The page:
Will you follow a more traditional waterfall style, where you and your team deliver everything at the end of the project? Alternatively, you may choose a more incremental approach, with deliveries made at different stages for the sake of keeping stakeholders engaged. Again, your choice may impact the levels of formality and reporting that will be required.

Tailoring PRINCE2 the Right Way

Once you have answered these questions, you can start thinking of how to tailor the PRINCE2 approach while taking the unique context of your project into account.

While all the themes must be applied, you may want to consider adjusting the controls for each theme depending on the formality required. Some projects may even need additional themes in order to cover areas such as Procurement, HR, Legal and Health and Safety, to name a few.

Each theme also has recommended management products which can be used to document project information. This information can be adapted and tailored according to the needs of a project, such as by combining a risk and issue register in a RAID log.

The processes, while all applicable, can again be adjusted through their controls, and you will need to consider how formal these will have to be. You may even find that you need to add some extra activities to your project if a greater degree of rigour and meticulousness is required.

Next, consider the terminology that will be used for the project. Are there any variations that will apply? For example, do you want to call the ‘executive’ the ‘sponsor’, and do you want to have daily ‘stand-ups’ instead of ‘checkpoints’ or ‘highlight reports’?

The documentation used for each project can also be adjusted. It’s not uncommon to find that some forms of information can be amalgamated together, such as by having RAID logs instead of separate logs, or a definition document that includes extra information. However, it is still recommended to have a standard set of templates to follow for the sake of consistency.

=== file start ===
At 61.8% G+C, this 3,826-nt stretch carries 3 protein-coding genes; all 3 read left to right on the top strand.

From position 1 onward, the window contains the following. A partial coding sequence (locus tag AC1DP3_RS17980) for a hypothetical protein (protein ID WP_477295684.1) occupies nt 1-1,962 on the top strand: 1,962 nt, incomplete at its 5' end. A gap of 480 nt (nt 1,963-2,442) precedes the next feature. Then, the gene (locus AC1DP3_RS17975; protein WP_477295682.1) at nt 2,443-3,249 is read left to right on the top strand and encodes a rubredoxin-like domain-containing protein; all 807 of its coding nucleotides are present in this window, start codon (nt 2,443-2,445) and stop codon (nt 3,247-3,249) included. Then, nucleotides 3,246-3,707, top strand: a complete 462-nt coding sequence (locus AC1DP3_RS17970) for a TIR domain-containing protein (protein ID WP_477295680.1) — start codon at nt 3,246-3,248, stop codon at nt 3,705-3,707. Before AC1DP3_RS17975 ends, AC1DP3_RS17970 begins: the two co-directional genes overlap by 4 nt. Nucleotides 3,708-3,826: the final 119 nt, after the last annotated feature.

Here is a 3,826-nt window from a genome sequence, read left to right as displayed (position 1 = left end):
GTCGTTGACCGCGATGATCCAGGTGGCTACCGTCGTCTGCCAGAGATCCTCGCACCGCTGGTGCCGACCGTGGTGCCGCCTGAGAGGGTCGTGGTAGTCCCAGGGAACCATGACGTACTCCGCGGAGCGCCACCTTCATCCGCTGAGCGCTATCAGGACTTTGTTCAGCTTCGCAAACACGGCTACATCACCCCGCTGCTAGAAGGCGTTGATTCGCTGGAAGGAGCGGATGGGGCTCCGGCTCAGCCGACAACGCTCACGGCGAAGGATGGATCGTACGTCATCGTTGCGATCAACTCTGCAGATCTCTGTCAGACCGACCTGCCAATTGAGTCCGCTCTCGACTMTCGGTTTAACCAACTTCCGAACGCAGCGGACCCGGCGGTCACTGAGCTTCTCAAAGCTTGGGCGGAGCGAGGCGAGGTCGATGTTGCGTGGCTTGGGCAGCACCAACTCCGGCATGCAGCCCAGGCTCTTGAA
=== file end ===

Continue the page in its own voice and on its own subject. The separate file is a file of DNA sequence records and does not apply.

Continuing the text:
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Finally, roles and responsibilities may also need adjustment. Some roles may be combined; for example, on a project board, the roles of Executive and Senior User could be taken by one person. Other roles that can be combined include Project Manager and Team Manager, as well as various project support roles. A Project Board can also carry out the responsibilities of Change Authority and Project Assurance roles if you choose not to appoint separate individuals for each job.

In short, tailoring PRINCE2 is not simply a matter of choosing which parts to follow, but of tailoring each and every part to suit your project.

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Claudine cut her teeth in project management, planning events in the hospitality industry before moving into marketing and advertising and then eventually software development. During her career, she has managed a large number of projects and programs, successfully delivering products and bringing about transformational change. She then moved into training and now specializes in accredited courses. Claudine teaches PRINCE2, MSP, PRINCE2 Agile, APM, Change Management and Agile PM. She is also a LinkedIn Author and currently has a number of published courses on LinkedIn Learning. She is passionate about helping project and program managers develop their skills to successfully deliver change. In her spare time, Claudine studies silversmithing and enjoys making silver and gold jewelry.